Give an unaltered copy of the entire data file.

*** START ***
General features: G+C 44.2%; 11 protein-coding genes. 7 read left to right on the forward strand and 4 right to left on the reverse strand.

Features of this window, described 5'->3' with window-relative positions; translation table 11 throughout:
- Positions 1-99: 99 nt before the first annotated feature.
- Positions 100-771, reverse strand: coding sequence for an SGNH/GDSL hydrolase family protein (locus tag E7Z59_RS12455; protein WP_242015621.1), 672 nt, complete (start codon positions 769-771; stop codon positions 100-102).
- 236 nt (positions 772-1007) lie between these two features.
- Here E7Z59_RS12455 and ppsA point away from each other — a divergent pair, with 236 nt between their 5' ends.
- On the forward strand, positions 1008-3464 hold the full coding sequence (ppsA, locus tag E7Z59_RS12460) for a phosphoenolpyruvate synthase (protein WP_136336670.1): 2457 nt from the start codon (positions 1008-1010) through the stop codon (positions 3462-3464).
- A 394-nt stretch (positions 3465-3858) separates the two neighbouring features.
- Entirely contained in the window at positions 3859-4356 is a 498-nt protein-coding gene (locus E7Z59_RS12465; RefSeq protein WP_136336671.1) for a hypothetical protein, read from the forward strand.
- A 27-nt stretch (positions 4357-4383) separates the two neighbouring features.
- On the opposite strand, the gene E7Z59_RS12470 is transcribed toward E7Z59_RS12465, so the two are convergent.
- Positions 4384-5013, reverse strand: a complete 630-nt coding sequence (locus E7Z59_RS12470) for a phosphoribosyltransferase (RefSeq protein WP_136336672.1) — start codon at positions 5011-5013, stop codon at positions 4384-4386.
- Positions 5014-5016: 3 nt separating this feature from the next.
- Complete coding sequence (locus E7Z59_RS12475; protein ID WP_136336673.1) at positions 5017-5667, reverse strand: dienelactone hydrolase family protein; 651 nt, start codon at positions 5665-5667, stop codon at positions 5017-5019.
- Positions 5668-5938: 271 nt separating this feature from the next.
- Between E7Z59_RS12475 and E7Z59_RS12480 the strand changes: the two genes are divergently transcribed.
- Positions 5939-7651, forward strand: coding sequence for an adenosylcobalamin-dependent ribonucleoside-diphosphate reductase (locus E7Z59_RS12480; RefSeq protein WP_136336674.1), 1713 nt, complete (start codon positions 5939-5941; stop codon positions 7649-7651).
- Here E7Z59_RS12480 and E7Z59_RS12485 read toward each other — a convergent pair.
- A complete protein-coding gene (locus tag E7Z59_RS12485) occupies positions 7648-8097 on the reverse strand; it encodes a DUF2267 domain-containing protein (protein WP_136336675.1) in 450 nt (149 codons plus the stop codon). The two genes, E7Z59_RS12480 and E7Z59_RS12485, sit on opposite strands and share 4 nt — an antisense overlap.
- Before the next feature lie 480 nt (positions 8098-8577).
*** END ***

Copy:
General features: G+C 44.2%; 11 protein-coding genes. 7 read left to right on the forward strand and 4 right to left on the reverse strand.

Features of this window, described 5'->3' with window-relative positions; translation table 11 throughout:
- Positions 1-99: 99 nt before the first annotated feature.
- Positions 100-771, reverse strand: coding sequence for an SGNH/GDSL hydrolase family protein (locus tag E7Z59_RS12455; protein WP_242015621.1), 672 nt, complete (start codon positions 769-771; stop codon positions 100-102).
- 236 nt (positions 772-1007) lie between these two features.
- Here E7Z59_RS12455 and ppsA point away from each other — a divergent pair, with 236 nt between their 5' ends.
- On the forward strand, positions 1008-3464 hold the full coding sequence (ppsA, locus tag E7Z59_RS12460) for a phosphoenolpyruvate synthase (protein WP_136336670.1): 2457 nt from the start codon (positions 1008-1010) through the stop codon (positions 3462-3464).
- A 394-nt stretch (positions 3465-3858) separates the two neighbouring features.
- Entirely contained in the window at positions 3859-4356 is a 498-nt protein-coding gene (locus E7Z59_RS12465; RefSeq protein WP_136336671.1) for a hypothetical protein, read from the forward strand.
- A 27-nt stretch (positions 4357-4383) separates the two neighbouring features.
- On the opposite strand, the gene E7Z59_RS12470 is transcribed toward E7Z59_RS12465, so the two are convergent.
- Positions 4384-5013, reverse strand: a complete 630-nt coding sequence (locus E7Z59_RS12470) for a phosphoribosyltransferase (RefSeq protein WP_136336672.1) — start codon at positions 5011-5013, stop codon at positions 4384-4386.
- Positions 5014-5016: 3 nt separating this feature from the next.
- Complete coding sequence (locus E7Z59_RS12475; protein ID WP_136336673.1) at positions 5017-5667, reverse strand: dienelactone hydrolase family protein; 651 nt, start codon at positions 5665-5667, stop codon at positions 5017-5019.
- Positions 5668-5938: 271 nt separating this feature from the next.
- Between E7Z59_RS12475 and E7Z59_RS12480 the strand changes: the two genes are divergently transcribed.
- Positions 5939-7651, forward strand: coding sequence for an adenosylcobalamin-dependent ribonucleoside-diphosphate reductase (locus E7Z59_RS12480; RefSeq protein WP_136336674.1), 1713 nt, complete (start codon positions 5939-5941; stop codon positions 7649-7651).
- Here E7Z59_RS12480 and E7Z59_RS12485 read toward each other — a convergent pair.
- A complete protein-coding gene (locus tag E7Z59_RS12485) occupies positions 7648-8097 on the reverse strand; it encodes a DUF2267 domain-containing protein (protein WP_136336675.1) in 450 nt (149 codons plus the stop codon). The two genes, E7Z59_RS12480 and E7Z59_RS12485, sit on opposite strands and share 4 nt — an antisense overlap.
- Before the next feature lie 480 nt (positions 8098-8577).